In written answers to questions from the Senate Judiciary Committee, Bradley Schlozman, the former Justice Department official who headed the Civil Rights Division, “admitted that he’d once urged hiring certain prosecutors for his office based on their political affiliation. It’s against civil service laws to do so.” Today marked the 50th anniversary of the creation of the Civil Rights Division. For six years under the Bush administration, it has been the seat of corruption. Read more in today’s Progress Report. (To subscribe, type your email address in the box on the right hand side of the ThinkProgress sidebar.)
The Senate yesterday defied a White House veto threat and overturned “a long-standing ban on U.S. funding for overseas family planning groups that support abortion.” Seven Republicans joined 44 Democrats in reversing the ban, which was first implemented by President Ronald Reagan. President Clinton rescinded it, but it was then reinstated by Bush. (Bush v. Choice has more.)
Today, Rep. John Doolittle (R-CA) denounced his critics as “weasels,” even “as his chief of staff appeared before a federal grand jury investigating Doolittle’s ties to jailed lobbyist Jack Abramoff.” In the past, Doolittle has compared himself to the Duke students who were falsely accused of rape, stating “that the destruction of the reputations of innocent people can occur.”
Osama bin Laden promises broad, across-the-board tax cuts once we embrace the Caliphate:
“To conclude,” bin Laden says, “I invite you to embrace Islam.” He goes on to say: “There are no taxes in Islam, but rather there is a limited Zakaat [alms] totaling 2.5 percent.”
In paradise, not only do you get 76 virgins, but there’s no deadweight loss.
Speaking to reporters in Iowa today aboard his “brightly colored campaign bus,” Fred Thompson spoke about the war in Iraq and the war against terrorist networks. He claimed — without any evidence — that “Americans are beginning to move in his direction in their support for the war in Iraq.” He also dismissed the threat of Osama bin Laden:
Bin Laden is more symbolism than anything else. I think it demonstrates to people once again that we’re in a global war.
Thompson’s statement echoes the sentiments of President Bush, who in March 2002 said, “I truly am not that concerned about” bin Laden, and Ann Coulter, who said in Aug. 2006 said that bin Laden is “irrelevant.”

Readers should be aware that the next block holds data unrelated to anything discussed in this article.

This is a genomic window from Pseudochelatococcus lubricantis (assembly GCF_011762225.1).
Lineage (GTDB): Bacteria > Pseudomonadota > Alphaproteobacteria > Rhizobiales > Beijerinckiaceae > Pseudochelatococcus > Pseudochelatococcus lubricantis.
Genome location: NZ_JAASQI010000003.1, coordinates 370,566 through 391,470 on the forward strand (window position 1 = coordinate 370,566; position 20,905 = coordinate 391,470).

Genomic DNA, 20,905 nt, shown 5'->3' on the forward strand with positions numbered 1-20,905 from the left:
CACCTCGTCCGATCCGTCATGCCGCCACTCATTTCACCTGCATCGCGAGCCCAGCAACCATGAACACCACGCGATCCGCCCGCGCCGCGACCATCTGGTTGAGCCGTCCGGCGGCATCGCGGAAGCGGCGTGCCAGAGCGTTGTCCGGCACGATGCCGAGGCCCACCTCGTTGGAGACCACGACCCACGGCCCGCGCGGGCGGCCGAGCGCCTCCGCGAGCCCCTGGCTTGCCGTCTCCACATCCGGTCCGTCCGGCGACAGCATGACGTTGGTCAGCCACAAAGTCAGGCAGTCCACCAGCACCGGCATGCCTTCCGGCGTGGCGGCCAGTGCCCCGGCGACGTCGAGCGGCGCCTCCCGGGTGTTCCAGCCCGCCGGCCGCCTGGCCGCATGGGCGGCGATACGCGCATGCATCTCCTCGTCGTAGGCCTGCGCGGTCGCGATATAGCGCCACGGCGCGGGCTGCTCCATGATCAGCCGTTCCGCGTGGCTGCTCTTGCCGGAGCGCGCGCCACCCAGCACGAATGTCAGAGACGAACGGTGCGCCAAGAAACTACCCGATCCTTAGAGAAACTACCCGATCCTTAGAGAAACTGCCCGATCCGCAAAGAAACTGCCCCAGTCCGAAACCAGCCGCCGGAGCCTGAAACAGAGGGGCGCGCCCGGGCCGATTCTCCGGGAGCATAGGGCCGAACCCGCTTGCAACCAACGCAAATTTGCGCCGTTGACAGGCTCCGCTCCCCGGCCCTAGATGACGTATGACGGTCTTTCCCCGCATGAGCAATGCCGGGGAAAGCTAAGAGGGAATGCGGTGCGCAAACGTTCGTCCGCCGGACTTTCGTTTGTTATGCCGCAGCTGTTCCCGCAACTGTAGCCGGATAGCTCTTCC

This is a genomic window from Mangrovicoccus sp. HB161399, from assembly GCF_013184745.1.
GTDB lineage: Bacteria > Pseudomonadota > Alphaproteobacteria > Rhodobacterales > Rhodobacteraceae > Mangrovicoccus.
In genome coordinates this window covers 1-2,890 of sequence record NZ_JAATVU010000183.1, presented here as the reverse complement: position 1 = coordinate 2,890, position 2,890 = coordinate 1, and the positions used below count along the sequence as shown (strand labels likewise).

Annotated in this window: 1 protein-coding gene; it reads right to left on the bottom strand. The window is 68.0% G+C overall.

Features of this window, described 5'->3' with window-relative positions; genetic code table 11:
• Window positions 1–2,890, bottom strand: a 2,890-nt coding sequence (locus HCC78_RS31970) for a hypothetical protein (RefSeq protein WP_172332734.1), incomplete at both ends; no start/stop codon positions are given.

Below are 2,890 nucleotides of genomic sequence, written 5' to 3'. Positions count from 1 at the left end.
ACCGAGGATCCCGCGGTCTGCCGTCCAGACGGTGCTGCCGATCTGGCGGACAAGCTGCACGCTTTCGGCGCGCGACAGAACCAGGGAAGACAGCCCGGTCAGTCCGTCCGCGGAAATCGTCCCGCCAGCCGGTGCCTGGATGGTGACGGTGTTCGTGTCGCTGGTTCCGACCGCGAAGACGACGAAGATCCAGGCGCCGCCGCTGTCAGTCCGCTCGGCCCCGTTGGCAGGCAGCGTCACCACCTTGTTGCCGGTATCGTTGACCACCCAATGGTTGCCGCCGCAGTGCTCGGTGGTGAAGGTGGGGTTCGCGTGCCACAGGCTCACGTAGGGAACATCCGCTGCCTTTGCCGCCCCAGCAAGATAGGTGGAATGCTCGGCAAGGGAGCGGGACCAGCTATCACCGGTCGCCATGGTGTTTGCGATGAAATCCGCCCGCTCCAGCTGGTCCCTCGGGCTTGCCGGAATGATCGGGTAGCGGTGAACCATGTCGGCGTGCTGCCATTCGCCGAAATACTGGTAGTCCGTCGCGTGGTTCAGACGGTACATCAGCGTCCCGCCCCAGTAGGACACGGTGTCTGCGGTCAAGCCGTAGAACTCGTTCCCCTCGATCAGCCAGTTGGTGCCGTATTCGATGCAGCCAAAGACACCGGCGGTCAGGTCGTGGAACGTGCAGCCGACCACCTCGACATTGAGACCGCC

Yet bin Laden — the man who masterminded the attacks on 9/11 — is more than just a “symbol.” Today he issued a new videotape promising to “escalate the killing and fighting against you.”
In May, U.S. News reported that “bin Laden already has a safe haven in Pakistan — and may be stronger than ever” as al Qaeda “retains the ability to organize complex, mass-casualty attacks and inspire others.” Bin Laden is behind much of this resurgence:
The broader movement inspired by al Qaeda has only grown bigger, largely because of the group’s powerful propaganda machine. Bin Laden and Zawahiri have been able to fill in the gaps between their megaplots with a rising stream of smaller-scale, homegrown attacks.
U.S. intelligence officials are also now admitting that they overestimated the “damage they had inflicted on al Qaeda’s network,” with the war in Iraq serving as an “undeniable boon for al Qaeda.”
UPDATE: Kicking Ass notes that today on Good Morning America, Thompson said, “I think the point is clearly he’s there, clearly he’s somewhere along the Afghanistan-Pakistan border and clearly he’s still giving orders.” Watch it:
So now, what, I can go Google and take us back to the time when The Economist did an “informal poll” of economists and found that “More than seven out of ten respondents say the Bush administration’s tax cuts were either a bad or a very bad idea, and a similar proportion disapproves of Mr Bush’s plans to make his tax cuts permanent.” What’s the probative value of an informal poll like that? I have no idea, but The Economist is a pretty rightwing outfit on economics and even employed Megan in the past and Will currently, so it’s not clear what motive they might have to shade the results in a lefty tilt. And of course yesterday I had Jason Furman’s table. And we’re all familiar with Brad DeLong’s blog. And Atrios’ for that matter. According to Bryan Caplan (PDF) “economists tend to be moderate Democrats.”